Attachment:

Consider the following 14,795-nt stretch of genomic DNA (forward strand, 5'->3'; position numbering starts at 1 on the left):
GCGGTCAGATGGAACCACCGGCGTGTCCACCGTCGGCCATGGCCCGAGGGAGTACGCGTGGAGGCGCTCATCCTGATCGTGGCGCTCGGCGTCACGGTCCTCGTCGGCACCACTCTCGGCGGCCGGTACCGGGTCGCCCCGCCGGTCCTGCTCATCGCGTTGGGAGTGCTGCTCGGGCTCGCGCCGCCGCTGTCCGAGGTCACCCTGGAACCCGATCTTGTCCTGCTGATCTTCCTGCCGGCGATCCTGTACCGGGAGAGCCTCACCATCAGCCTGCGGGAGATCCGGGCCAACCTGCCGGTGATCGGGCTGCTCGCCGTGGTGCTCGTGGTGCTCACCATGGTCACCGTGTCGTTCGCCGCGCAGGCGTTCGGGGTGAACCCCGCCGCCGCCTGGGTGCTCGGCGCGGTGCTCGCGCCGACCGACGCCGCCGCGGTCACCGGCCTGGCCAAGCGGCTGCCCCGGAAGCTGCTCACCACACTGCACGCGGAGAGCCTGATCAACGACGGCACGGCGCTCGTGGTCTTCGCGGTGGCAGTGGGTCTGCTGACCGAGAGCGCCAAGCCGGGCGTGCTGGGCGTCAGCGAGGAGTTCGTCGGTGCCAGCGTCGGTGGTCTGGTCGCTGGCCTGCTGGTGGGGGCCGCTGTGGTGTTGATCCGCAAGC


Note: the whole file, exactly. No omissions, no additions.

Consider the following 14,795-nt stretch of genomic DNA (forward strand, 5'->3'; position numbering starts at 1 on the left):
GCGGTCAGATGGAACCACCGGCGTGTCCACCGTCGGCCATGGCCCGAGGGAGTACGCGTGGAGGCGCTCATCCTGATCGTGGCGCTCGGCGTCACGGTCCTCGTCGGCACCACTCTCGGCGGCCGGTACCGGGTCGCCCCGCCGGTCCTGCTCATCGCGTTGGGAGTGCTGCTCGGGCTCGCGCCGCCGCTGTCCGAGGTCACCCTGGAACCCGATCTTGTCCTGCTGATCTTCCTGCCGGCGATCCTGTACCGGGAGAGCCTCACCATCAGCCTGCGGGAGATCCGGGCCAACCTGCCGGTGATCGGGCTGCTCGCCGTGGTGCTCGTGGTGCTCACCATGGTCACCGTGTCGTTCGCCGCGCAGGCGTTCGGGGTGAACCCCGCCGCCGCCTGGGTGCTCGGCGCGGTGCTCGCGCCGACCGACGCCGCCGCGGTCACCGGCCTGGCCAAGCGGCTGCCCCGGAAGCTGCTCACCACACTGCACGCGGAGAGCCTGATCAACGACGGCACGGCGCTCGTGGTCTTCGCGGTGGCAGTGGGTCTGCTGACCGAGAGCGCCAAGCCGGGCGTGCTGGGCGTCAGCGAGGAGTTCGTCGGTGCCAGCGTCGGTGGTCTGGTCGCTGGCCTGCTGGTGGGGGCCGCTGTGGTGTTGATCCGCAAGC